From the desk of: Rhonda Sherrod, J.D., Ph.D.
The Courage To Teach
As educators, we must constantly remind ourselves of who we are! We have the ability to transform the way a student perceives, not only the world, but himself. We have the capacity to help transport our students to places they never dreamed of, as we equip them with the tools to see themselves as global citizens who have the right to dream boldly and to see those dreams through to fruition. If you think about it, I mean really think about it, you have no choice but to conclude that we are entrusted with awesome power. And with awesome power comes awesome responsibility. So how should we wield this power responsibly?
Well, first of all, we have to have what educator and author Parker J. Palmer calls “the courage to teach.” As he strongly cautions us against standing still in our professional development, he writes:
“Stagnation is the state chosen by teachers who are so threatened by students that they barricade themselves behind their credentials, their podiums, their status, their research. Ironically, this choice for stagnation mirrors the disengagement of the students these teachers fear. Having been wounded by fearful young people who hold their teachers at arm’s length, these teachers fearfully fend off their students, thus feeding the cycle of fear.
It is not unusual to see faculty in mid-career don the armor of cynicism against students, education, and any sign of hope. It is the cynicism that comes when the high hopes one once had for teaching have been dashed by experience—or by the failure to interpret ones’s experience accurately. I am always impressed by the intensity of this cynicism, for behind it I feel the intensity of the hopes that brought these faculty into teaching. Perhaps those hopes can be rekindled, because the intensity is still there: rightly understood, this sort of cynicism may contain the seeds of its own renewal.” [Emphasis added] (pg. 13)
I know about that which Palmer speaks! I am now certain that I have wanted to be a teacher all my life. My family chuckles to this day about how, as a young girl, I taught school every day, without fail. I was quite the rigid teacher and my pupil (or captive)—my baby brother— would call my mother and father on their jobs to complain about the work I had assigned him to complete before I would let him go outside to play! However, because I poured so much knowledge into him, and because he was brilliant anyway, when he enrolled in school, he sailed through, achieving all kinds of honors.
But I digress; let’s get back to "the courage to teach." When I became a college educator, as my second career, I was incensed by how immature and underprepared for college level work most of my students were. For a moment, I felt demoralized. "I want to be a college professor," my inner voice wailed.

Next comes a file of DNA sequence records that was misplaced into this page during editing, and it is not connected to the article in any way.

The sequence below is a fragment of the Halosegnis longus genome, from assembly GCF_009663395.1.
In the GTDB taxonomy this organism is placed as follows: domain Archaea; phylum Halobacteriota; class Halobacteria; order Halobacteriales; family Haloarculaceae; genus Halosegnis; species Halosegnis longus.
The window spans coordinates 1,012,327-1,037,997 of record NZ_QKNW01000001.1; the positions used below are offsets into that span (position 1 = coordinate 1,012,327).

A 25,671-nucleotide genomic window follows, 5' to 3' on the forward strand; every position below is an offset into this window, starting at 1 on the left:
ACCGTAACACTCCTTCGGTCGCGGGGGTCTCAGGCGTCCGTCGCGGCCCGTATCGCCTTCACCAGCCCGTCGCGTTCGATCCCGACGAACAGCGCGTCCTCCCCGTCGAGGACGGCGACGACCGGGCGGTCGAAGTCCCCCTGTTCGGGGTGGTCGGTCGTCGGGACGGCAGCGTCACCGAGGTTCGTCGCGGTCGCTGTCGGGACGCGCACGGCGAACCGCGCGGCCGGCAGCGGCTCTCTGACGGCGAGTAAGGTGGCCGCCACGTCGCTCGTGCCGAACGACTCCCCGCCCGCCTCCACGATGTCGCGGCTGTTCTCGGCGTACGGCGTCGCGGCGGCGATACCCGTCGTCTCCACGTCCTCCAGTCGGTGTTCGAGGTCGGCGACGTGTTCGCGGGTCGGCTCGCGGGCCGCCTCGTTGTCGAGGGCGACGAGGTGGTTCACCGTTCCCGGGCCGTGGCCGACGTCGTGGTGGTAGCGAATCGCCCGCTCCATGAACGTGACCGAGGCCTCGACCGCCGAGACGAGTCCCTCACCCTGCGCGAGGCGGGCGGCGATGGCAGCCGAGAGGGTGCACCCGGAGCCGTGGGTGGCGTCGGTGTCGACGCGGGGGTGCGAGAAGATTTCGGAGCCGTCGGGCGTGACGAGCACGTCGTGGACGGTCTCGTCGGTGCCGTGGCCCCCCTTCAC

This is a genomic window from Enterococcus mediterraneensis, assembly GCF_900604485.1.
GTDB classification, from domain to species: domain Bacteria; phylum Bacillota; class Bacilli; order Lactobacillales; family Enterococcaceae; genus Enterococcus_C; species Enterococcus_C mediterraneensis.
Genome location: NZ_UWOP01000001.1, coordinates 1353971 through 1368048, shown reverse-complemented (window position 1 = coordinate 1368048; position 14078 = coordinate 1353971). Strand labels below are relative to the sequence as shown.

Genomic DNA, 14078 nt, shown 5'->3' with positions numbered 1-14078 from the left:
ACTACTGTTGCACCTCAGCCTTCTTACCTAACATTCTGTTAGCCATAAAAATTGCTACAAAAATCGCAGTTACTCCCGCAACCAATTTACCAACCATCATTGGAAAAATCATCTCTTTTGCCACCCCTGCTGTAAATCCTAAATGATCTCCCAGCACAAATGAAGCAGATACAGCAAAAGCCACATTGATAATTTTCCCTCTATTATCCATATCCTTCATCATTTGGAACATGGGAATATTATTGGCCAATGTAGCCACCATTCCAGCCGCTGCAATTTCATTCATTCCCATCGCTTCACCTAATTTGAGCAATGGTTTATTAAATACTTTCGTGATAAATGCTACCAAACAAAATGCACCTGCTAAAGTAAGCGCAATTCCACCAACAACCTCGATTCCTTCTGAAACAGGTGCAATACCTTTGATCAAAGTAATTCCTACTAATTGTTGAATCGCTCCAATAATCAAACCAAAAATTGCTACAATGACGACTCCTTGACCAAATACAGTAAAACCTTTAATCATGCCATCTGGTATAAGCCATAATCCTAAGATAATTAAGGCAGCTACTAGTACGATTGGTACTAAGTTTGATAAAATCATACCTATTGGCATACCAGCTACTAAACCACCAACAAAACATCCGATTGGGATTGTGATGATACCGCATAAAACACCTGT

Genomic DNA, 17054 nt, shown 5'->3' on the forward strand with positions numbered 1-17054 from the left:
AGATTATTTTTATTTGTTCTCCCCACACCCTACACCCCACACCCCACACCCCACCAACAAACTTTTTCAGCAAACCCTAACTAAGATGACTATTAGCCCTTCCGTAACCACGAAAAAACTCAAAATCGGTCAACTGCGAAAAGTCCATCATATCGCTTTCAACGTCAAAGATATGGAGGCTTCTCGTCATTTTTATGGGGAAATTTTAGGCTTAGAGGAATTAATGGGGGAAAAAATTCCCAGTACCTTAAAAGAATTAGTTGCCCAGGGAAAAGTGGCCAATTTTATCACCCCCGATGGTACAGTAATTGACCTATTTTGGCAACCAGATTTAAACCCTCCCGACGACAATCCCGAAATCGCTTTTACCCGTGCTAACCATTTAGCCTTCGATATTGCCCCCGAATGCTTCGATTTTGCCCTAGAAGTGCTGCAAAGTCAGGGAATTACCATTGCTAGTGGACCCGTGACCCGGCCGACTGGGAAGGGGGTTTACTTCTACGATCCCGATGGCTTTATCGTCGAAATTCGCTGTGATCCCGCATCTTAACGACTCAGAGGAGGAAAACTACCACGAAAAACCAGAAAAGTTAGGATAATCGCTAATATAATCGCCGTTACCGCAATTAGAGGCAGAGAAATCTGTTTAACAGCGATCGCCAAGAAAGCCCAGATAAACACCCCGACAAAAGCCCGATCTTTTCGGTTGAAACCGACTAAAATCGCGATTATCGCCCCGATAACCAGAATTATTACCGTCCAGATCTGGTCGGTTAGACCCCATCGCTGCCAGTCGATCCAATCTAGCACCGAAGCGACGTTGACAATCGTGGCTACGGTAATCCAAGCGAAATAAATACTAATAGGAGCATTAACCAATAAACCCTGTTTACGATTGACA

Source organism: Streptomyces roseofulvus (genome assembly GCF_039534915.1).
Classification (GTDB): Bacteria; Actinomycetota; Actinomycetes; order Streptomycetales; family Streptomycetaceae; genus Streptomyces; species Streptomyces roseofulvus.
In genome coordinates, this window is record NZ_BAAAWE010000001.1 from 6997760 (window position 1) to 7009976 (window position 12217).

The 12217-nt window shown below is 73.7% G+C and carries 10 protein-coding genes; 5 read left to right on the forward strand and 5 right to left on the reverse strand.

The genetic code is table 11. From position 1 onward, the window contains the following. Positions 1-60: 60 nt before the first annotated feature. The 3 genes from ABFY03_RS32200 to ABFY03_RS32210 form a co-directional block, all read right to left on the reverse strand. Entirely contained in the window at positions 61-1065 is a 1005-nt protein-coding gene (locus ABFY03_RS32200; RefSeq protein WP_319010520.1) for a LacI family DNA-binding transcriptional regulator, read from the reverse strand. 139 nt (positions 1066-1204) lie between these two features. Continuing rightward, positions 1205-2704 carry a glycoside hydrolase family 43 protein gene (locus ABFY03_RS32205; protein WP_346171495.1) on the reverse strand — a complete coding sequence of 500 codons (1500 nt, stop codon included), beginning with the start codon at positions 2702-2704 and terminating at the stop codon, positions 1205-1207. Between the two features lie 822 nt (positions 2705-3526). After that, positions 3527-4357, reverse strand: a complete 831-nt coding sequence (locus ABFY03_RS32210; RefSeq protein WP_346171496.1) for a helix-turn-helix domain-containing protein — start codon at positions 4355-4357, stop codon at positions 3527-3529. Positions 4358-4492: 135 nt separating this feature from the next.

However, acknowledging a challenge that simply had to be met, I quickly recovered and began to experiment with different ways of delivering academic content to my disenchanted students. As professionals, we are trained to be problem-solvers; and I realized I could not demand that my students analyze information and think critically if I was not willing to do the same for them. Even more to the point, I earnestly believed that a world-class education was the one thing that stood between success and failure for my beautiful, if exasperating, students. I knew how important their education was even if they did not. As the person deemed to be the “expert” in the room, and as the one deemed to have the superior fund of knowledge about human behavior, I made educating each and every one of them—not teaching, but educating them, and making them understand the importance of an education—my personal challenge every single day of every single semester. (Dr. Jawanza Kunjufu talks about teachers who teach the lesson, but not the child, and we do not want to fall into that useless bind.)
The payoff was great. By the end of each semester, because I was willing to put the time in to “problem-solve,” I had classes where the overwhelming majority of the students were so “turned on” to, and engaged with, knowledge, my colleagues began asking me, “What are you doing? Your students love your classes.” I eagerly shared some of the tactics, strategies, and techniques from my repertoire with my colleagues, because I firmly believe that we can all capture the magic we need to light up our classrooms and create ultra engaged learners. Our students can transform into academic stars right before our eyes as a result of the lift we give them. That is, of course, the joy we get from teaching. We just have to, as Palmer says, have “the courage to teach.”
Kunjufu, J. (2013). Changing school culture for Black males. Chicago: African American Images
Palmer, P. J. (1998). The courage to teach: Exploring the inner landscape of a teacher’s life. San Francisco: Jossey-Bass, Inc.
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